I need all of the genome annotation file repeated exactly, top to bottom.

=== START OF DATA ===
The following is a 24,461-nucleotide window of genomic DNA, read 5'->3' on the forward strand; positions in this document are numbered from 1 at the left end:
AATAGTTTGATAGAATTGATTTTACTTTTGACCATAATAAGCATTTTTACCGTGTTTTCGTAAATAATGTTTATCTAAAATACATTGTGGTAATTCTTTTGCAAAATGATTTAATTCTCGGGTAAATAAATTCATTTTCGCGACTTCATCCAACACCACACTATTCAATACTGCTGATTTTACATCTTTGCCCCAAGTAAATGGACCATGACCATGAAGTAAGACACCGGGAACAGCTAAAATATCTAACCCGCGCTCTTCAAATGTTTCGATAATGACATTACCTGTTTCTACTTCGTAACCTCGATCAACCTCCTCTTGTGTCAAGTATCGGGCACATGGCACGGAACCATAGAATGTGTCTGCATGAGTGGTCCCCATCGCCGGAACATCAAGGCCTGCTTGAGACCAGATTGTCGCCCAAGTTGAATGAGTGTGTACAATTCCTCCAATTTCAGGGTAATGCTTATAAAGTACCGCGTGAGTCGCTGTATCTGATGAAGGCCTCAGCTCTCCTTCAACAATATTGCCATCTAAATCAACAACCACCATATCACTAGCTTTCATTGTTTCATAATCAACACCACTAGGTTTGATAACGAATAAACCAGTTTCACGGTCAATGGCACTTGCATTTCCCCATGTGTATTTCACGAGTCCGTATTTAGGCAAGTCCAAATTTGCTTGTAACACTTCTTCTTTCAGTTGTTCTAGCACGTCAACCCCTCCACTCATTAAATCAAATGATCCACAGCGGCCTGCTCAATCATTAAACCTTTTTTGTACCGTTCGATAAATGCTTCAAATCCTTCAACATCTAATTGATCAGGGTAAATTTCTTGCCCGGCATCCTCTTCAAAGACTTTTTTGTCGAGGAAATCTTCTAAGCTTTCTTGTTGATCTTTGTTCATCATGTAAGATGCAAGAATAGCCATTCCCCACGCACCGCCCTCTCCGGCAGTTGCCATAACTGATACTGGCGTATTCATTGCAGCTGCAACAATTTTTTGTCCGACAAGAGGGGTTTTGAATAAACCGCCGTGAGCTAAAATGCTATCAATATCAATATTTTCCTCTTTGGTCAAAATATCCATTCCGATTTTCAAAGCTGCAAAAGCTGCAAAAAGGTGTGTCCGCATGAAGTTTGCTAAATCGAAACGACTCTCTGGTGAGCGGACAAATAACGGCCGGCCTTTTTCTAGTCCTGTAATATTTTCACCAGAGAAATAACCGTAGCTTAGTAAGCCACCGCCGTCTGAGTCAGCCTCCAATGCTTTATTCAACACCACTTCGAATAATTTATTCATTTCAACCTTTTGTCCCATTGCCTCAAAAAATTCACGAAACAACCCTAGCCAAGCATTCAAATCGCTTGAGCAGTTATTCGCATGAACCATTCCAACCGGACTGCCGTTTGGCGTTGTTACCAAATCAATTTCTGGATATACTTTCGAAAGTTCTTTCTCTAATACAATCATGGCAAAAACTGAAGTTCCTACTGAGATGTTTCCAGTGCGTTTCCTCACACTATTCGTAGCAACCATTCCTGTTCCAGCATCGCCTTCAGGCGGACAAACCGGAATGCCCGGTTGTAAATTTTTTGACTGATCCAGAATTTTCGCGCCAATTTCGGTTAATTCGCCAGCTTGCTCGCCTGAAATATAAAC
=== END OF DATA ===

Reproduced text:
The following is a 24,461-nucleotide window of genomic DNA, read 5'->3' on the forward strand; positions in this document are numbered from 1 at the left end:
AATAGTTTGATAGAATTGATTTTACTTTTGACCATAATAAGCATTTTTACCGTGTTTTCGTAAATAATGTTTATCTAAAATACATTGTGGTAATTCTTTTGCAAAATGATTTAATTCTCGGGTAAATAAATTCATTTTCGCGACTTCATCCAACACCACACTATTCAATACTGCTGATTTTACATCTTTGCCCCAAGTAAATGGACCATGACCATGAAGTAAGACACCGGGAACAGCTAAAATATCTAACCCGCGCTCTTCAAATGTTTCGATAATGACATTACCTGTTTCTACTTCGTAACCTCGATCAACCTCCTCTTGTGTCAAGTATCGGGCACATGGCACGGAACCATAGAATGTGTCTGCATGAGTGGTCCCCATCGCCGGAACATCAAGGCCTGCTTGAGACCAGATTGTCGCCCAAGTTGAATGAGTGTGTACAATTCCTCCAATTTCAGGGTAATGCTTATAAAGTACCGCGTGAGTCGCTGTATCTGATGAAGGCCTCAGCTCTCCTTCAACAATATTGCCATCTAAATCAACAACCACCATATCACTAGCTTTCATTGTTTCATAATCAACACCACTAGGTTTGATAACGAATAAACCAGTTTCACGGTCAATGGCACTTGCATTTCCCCATGTGTATTTCACGAGTCCGTATTTAGGCAAGTCCAAATTTGCTTGTAACACTTCTTCTTTCAGTTGTTCTAGCACGTCAACCCCTCCACTCATTAAATCAAATGATCCACAGCGGCCTGCTCAATCATTAAACCTTTTTTGTACCGTTCGATAAATGCTTCAAATCCTTCAACATCTAATTGATCAGGGTAAATTTCTTGCCCGGCATCCTCTTCAAAGACTTTTTTGTCGAGGAAATCTTCTAAGCTTTCTTGTTGATCTTTGTTCATCATGTAAGATGCAAGAATAGCCATTCCCCACGCACCGCCCTCTCCGGCAGTTGCCATAACTGATACTGGCGTATTCATTGCAGCTGCAACAATTTTTTGTCCGACAAGAGGGGTTTTGAATAAACCGCCGTGAGCTAAAATGCTATCAATATCAATATTTTCCTCTTTGGTCAAAATATCCATTCCGATTTTCAAAGCTGCAAAAGCTGCAAAAAGGTGTGTCCGCATGAAGTTTGCTAAATCGAAACGACTCTCTGGTGAGCGGACAAATAACGGCCGGCCTTTTTCTAGTCCTGTAATATTTTCACCAGAGAAATAACCGTAGCTTAGTAAGCCACCGCCGTCTGAGTCAGCCTCCAATGCTTTATTCAACACCACTTCGAATAATTTATTCATTTCAACCTTTTGTCCCATTGCCTCAAAAAATTCACGAAACAACCCTAGCCAAGCATTCAAATCGCTTGAGCAGTTATTCGCATGAACCATTCCAACCGGACTGCCGTTTGGCGTTGTTACCAAATCAATTTCTGGATATACTTTCGAAAGTTCTTTCTCTAATACAATCATGGCAAAAACTGAAGTTCCTACTGAGATGTTTCCAGTGCGTTTCCTCACACTATTCGTAGCAACCATTCCTGTTCCAGCATCGCCTTCAGGCGGACAAACCGGAATGCCCGGTTGTAAATTTTTTGACTGATCCAGAATTTTCGCGCCAATTTCGGTTAATTCGCCAGCTTGCTCGCCTGAAATATAAAC